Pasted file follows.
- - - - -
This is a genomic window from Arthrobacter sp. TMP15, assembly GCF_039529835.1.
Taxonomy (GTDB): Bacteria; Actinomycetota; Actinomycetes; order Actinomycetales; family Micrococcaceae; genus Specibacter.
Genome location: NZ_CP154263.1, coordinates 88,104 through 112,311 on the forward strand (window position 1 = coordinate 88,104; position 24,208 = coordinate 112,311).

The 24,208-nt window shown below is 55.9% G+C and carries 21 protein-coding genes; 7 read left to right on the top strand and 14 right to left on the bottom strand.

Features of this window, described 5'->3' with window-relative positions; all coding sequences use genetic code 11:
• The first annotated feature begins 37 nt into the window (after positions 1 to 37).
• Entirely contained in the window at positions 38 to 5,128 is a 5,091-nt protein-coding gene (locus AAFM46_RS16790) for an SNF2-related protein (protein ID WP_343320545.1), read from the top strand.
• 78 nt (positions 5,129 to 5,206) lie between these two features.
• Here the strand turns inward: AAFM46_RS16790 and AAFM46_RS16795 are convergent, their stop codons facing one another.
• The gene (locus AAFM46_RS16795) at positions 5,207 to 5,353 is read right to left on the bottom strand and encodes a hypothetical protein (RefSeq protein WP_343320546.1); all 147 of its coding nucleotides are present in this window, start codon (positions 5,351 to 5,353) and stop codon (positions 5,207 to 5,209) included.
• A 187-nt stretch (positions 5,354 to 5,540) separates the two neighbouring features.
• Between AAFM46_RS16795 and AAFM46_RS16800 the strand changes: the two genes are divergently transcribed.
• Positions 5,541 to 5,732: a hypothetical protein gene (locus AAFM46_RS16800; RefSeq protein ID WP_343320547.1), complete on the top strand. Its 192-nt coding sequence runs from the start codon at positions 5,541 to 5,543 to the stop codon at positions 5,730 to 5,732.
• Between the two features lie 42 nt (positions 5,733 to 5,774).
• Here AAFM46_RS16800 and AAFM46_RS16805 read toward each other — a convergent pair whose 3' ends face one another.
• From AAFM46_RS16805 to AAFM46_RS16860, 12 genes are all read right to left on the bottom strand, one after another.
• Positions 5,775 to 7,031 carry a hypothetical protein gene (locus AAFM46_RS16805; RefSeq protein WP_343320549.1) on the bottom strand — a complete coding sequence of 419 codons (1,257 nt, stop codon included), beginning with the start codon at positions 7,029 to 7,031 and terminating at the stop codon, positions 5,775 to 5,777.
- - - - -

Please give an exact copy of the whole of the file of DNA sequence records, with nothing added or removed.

This is a genomic window from Arthrobacter sp. TMP15, assembly GCF_039529835.1.
Taxonomy (GTDB): Bacteria; Actinomycetota; Actinomycetes; order Actinomycetales; family Micrococcaceae; genus Specibacter.
Genome location: NZ_CP154263.1, coordinates 88,104 through 112,311 on the forward strand (window position 1 = coordinate 88,104; position 24,208 = coordinate 112,311).

The 24,208-nt window shown below is 55.9% G+C and carries 21 protein-coding genes; 7 read left to right on the top strand and 14 right to left on the bottom strand.

Features of this window, described 5'->3' with window-relative positions; all coding sequences use genetic code 11:
• The first annotated feature begins 37 nt into the window (after positions 1 to 37).
• Entirely contained in the window at positions 38 to 5,128 is a 5,091-nt protein-coding gene (locus AAFM46_RS16790) for an SNF2-related protein (protein ID WP_343320545.1), read from the top strand.
• 78 nt (positions 5,129 to 5,206) lie between these two features.
• Here the strand turns inward: AAFM46_RS16790 and AAFM46_RS16795 are convergent, their stop codons facing one another.
• The gene (locus AAFM46_RS16795) at positions 5,207 to 5,353 is read right to left on the bottom strand and encodes a hypothetical protein (RefSeq protein WP_343320546.1); all 147 of its coding nucleotides are present in this window, start codon (positions 5,351 to 5,353) and stop codon (positions 5,207 to 5,209) included.
• A 187-nt stretch (positions 5,354 to 5,540) separates the two neighbouring features.
• Between AAFM46_RS16795 and AAFM46_RS16800 the strand changes: the two genes are divergently transcribed.
• Positions 5,541 to 5,732: a hypothetical protein gene (locus AAFM46_RS16800; RefSeq protein ID WP_343320547.1), complete on the top strand. Its 192-nt coding sequence runs from the start codon at positions 5,541 to 5,543 to the stop codon at positions 5,730 to 5,732.
• Between the two features lie 42 nt (positions 5,733 to 5,774).
• Here AAFM46_RS16800 and AAFM46_RS16805 read toward each other — a convergent pair whose 3' ends face one another.
• From AAFM46_RS16805 to AAFM46_RS16860, 12 genes are all read right to left on the bottom strand, one after another.
• Positions 5,775 to 7,031 carry a hypothetical protein gene (locus AAFM46_RS16805; RefSeq protein WP_343320549.1) on the bottom strand — a complete coding sequence of 419 codons (1,257 nt, stop codon included), beginning with the start codon at positions 7,029 to 7,031 and terminating at the stop codon, positions 5,775 to 5,777.